Recommendation for the Incoming Government from William Fleming
No doubt, the Biden administration and our congressional legislators will be challenged in many ways, given this past year of multiple crises, including a gripping pandemic, widespread social unrest, and significant economic turbulence. Healthcare has been and will continue to be a pivotal piece of the puzzle, especially as 2021 is tackled.
From that perspective, a couple of things come to mind that I believe the incoming administration should steadfastly acknowledge and support:
- the value of the Medicare Advantage (MA) platform in improving healthcare quality, cost, and access to care
- the importance of protecting Medicare beneficiaries from high drug costs and ensuring sustainability in Part D
- the role of interoperability to help make things easier for doctors and other healthcare professionals to share and leverage data
Medicare Advantage: Compared to those in traditional Medicare fee-for-service arrangements, Medicare Advantage members, especially those in value-based programs, have the benefit of receiving a more holistic, patient-centric approach to their care, which leads to better health outcomes at a lower cost. Statistics reflect fewer emergency room visits and lower hospital readmission rates, as well as better chronic care management, medication adherence, and preventive care. In addition, CMS Star scores for these MA plans rank higher in five key areas, including quality of care and customer service.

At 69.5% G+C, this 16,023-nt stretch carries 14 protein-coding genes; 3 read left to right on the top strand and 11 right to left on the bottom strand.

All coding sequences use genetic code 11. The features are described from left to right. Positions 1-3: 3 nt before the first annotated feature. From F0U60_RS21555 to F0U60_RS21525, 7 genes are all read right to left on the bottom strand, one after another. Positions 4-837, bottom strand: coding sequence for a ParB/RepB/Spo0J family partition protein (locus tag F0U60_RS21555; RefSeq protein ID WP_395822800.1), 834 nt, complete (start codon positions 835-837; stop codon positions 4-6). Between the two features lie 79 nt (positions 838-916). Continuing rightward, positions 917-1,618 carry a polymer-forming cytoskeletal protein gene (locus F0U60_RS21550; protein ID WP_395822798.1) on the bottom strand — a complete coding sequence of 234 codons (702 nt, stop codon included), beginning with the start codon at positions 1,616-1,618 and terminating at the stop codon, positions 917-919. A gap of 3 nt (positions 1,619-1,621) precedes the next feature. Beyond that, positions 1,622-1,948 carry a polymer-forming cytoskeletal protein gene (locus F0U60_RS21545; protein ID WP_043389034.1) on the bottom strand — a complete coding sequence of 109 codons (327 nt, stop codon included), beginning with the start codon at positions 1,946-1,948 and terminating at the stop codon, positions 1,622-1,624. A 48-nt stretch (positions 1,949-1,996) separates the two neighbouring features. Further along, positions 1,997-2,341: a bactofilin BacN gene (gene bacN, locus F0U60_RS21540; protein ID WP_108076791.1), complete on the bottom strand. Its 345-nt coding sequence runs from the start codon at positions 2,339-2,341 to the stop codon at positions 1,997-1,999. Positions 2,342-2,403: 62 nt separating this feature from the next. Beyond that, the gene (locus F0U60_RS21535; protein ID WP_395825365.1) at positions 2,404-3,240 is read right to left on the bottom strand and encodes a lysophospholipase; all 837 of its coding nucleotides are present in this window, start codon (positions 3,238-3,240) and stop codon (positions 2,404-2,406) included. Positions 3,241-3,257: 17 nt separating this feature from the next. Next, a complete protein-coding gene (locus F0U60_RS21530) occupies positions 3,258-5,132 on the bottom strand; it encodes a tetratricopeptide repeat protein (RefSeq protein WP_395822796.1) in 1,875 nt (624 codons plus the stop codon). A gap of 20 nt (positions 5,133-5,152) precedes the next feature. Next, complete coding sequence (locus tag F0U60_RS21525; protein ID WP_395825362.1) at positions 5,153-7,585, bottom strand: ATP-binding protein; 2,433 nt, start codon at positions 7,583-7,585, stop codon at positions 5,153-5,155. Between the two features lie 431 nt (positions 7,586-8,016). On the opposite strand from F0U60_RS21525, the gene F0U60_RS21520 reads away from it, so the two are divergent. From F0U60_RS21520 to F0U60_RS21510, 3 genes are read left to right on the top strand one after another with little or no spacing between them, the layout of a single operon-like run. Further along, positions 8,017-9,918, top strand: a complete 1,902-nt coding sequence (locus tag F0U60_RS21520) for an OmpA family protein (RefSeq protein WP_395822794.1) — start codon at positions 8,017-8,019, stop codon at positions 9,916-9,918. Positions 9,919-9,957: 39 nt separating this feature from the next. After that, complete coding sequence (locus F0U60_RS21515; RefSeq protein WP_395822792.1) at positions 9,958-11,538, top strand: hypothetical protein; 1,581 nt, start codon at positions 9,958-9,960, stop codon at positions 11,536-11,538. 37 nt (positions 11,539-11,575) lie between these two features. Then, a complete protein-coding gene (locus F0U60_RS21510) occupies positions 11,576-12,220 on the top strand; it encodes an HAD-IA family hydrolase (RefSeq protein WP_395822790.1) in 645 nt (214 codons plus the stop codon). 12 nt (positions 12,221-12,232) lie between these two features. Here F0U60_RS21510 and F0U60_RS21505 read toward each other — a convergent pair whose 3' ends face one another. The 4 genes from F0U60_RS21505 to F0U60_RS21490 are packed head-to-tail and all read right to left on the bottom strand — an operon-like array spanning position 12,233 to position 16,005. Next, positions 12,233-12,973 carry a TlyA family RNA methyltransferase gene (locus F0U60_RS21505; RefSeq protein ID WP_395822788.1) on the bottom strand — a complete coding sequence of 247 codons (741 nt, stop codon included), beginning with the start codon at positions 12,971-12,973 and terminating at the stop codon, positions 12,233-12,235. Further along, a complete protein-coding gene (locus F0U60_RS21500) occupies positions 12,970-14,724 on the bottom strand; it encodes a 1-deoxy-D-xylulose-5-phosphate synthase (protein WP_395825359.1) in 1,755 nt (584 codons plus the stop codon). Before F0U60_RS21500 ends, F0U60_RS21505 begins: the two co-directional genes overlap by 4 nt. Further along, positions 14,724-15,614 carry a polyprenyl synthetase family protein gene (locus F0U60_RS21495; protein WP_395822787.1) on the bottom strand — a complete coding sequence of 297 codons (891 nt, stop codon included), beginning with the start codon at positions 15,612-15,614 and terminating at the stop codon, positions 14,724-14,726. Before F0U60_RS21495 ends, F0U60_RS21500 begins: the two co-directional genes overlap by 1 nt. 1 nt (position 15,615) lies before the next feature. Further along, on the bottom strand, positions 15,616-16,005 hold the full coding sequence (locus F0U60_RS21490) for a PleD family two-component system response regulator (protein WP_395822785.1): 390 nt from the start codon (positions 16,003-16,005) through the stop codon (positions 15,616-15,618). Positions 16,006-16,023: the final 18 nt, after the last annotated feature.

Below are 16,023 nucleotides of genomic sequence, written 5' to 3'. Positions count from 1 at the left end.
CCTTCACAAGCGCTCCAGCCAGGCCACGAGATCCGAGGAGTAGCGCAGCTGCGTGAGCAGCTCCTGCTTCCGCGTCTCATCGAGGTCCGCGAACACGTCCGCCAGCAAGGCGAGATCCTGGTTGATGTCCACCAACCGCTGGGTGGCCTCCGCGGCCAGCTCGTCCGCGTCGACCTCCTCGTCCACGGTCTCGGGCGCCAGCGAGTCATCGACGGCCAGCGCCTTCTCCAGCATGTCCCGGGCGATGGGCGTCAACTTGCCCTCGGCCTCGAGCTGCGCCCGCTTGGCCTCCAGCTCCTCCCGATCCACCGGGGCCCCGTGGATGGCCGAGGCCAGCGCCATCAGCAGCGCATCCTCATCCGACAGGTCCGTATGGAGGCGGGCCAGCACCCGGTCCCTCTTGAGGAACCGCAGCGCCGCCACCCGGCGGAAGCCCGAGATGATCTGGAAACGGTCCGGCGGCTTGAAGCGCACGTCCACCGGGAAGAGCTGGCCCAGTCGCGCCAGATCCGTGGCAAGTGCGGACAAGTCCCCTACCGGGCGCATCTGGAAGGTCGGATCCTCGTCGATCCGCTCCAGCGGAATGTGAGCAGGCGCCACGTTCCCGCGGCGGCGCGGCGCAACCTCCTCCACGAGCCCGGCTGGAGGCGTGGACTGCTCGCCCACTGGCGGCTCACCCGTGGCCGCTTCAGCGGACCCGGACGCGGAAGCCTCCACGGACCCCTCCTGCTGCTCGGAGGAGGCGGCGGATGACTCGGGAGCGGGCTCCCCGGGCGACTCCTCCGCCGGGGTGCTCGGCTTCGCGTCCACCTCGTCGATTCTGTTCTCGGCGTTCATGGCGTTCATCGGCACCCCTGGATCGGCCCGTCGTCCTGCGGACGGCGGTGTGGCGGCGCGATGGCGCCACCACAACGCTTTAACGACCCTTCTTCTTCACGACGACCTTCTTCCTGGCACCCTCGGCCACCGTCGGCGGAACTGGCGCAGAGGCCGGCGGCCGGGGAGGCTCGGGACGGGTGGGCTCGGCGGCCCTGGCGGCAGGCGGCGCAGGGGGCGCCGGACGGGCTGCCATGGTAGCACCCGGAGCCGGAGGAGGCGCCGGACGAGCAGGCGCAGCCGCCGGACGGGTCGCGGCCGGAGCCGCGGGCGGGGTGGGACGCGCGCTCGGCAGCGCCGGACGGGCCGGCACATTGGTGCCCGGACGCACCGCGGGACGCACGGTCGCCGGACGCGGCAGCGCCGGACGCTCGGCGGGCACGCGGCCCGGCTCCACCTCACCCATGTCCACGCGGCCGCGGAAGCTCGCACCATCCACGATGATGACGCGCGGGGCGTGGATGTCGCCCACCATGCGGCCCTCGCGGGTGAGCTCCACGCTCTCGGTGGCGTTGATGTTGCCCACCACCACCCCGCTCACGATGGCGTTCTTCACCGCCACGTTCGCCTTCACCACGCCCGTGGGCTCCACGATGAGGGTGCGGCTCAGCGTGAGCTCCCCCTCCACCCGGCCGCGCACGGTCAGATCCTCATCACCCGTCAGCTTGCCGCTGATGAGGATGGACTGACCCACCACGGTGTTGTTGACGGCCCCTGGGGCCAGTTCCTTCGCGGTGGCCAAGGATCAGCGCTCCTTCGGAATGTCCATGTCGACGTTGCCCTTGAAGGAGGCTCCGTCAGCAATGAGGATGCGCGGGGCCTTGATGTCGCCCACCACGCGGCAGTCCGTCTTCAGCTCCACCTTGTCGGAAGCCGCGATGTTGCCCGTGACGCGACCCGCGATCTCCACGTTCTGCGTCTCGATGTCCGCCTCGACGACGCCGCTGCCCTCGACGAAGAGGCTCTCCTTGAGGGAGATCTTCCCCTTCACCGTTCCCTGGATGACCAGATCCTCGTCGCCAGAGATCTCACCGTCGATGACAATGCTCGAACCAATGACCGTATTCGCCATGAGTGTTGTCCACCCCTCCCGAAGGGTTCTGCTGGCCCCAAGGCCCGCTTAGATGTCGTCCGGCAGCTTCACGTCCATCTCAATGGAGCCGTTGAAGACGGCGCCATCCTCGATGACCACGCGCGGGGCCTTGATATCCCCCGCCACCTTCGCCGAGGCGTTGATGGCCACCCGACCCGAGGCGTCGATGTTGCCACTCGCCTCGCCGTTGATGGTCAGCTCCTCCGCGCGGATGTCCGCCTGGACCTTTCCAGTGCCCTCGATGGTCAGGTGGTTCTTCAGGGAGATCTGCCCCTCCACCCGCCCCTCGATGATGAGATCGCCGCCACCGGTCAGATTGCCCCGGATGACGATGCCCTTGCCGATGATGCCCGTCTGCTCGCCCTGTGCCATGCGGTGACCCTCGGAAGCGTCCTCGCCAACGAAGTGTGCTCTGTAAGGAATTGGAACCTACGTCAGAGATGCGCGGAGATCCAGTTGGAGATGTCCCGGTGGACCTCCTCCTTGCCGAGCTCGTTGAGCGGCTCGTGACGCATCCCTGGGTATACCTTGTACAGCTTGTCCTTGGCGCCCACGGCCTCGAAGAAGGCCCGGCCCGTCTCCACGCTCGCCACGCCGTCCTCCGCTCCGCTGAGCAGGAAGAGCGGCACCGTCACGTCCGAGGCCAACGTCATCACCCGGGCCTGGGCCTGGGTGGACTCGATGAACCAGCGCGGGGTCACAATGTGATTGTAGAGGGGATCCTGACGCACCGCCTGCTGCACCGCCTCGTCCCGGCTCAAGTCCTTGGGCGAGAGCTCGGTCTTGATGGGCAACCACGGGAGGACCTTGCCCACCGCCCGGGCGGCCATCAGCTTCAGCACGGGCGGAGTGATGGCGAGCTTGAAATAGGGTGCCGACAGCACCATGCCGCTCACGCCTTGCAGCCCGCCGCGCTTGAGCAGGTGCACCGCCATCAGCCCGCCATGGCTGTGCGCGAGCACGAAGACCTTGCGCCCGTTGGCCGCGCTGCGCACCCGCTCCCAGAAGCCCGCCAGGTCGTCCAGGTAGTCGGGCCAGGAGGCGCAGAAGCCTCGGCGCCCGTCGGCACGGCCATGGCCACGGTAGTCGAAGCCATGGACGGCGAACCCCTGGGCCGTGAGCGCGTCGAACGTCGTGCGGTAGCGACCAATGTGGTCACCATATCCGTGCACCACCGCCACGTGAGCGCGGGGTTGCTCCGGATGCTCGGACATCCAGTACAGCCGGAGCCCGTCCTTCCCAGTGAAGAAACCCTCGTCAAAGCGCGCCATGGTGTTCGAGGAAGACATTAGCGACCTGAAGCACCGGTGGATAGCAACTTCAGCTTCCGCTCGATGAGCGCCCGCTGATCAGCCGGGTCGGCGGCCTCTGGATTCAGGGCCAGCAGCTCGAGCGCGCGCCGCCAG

Just as we need to encourage the new administration’s recognition of the progressive “return-on-health” MA plans deliver, we also need to continue pushing for healthcare coverage expansion, potentially using the MA chassis to facilitate. With a substantial need for improved access to care, we should explore such means to accommodate more individuals, including via telehealth, which has proven invaluable amidst our COVID-19 challenges.
Drug Costs: As many drug costs continue to escalate, we would encourage the administration and Congress to explore policy ideas to modernize the prescription drug benefit. At a high level, this could mean, placing limits on out-of-pocket costs, creating a special funding mechanism for today’s high-cost specialty drugs, or including new flexibility for Part D plan design (e.g., options for beneficiaries on high-cost specialty drugs or dually-eligible Medicaid/Medicare beneficiaries).
We’d also strongly recommend continuing to evolve FDA and patent policy to create competition: The more competition, the lower the drug price.
Interoperability: It would be a great disservice if I didn’t also mention the importance of pushing forward on this one. While the term in its most literal sense refers to transferring and accessing electronic health information without special effort on the part of the user, its broader definition must include using robust information to inform and empower better decisions.
I recently wrote a lengthier blog on this very subject, expounding on the importance of integrated real-time tools to enable easier point-of-care decisions for physicians and other clinicians, leveraging pharmacists and technology for comprehensive medication management, and using data analytics to simplify and accelerate prior authorizations. All of these are important.
Whether we look at healthcare from a 40,000-foot systemic perspective or a more focused individual patient view, one thing is clear: We must all work together to achieve the best results. This means digital platforms sharing data. It means true, bipartisan collaboration to solve challenges together. It also means organizations, regulators, legislators, and healthcare professionals partnering across various boundaries, with consumers at the center, to work toward the greater good, improving health and healthcare.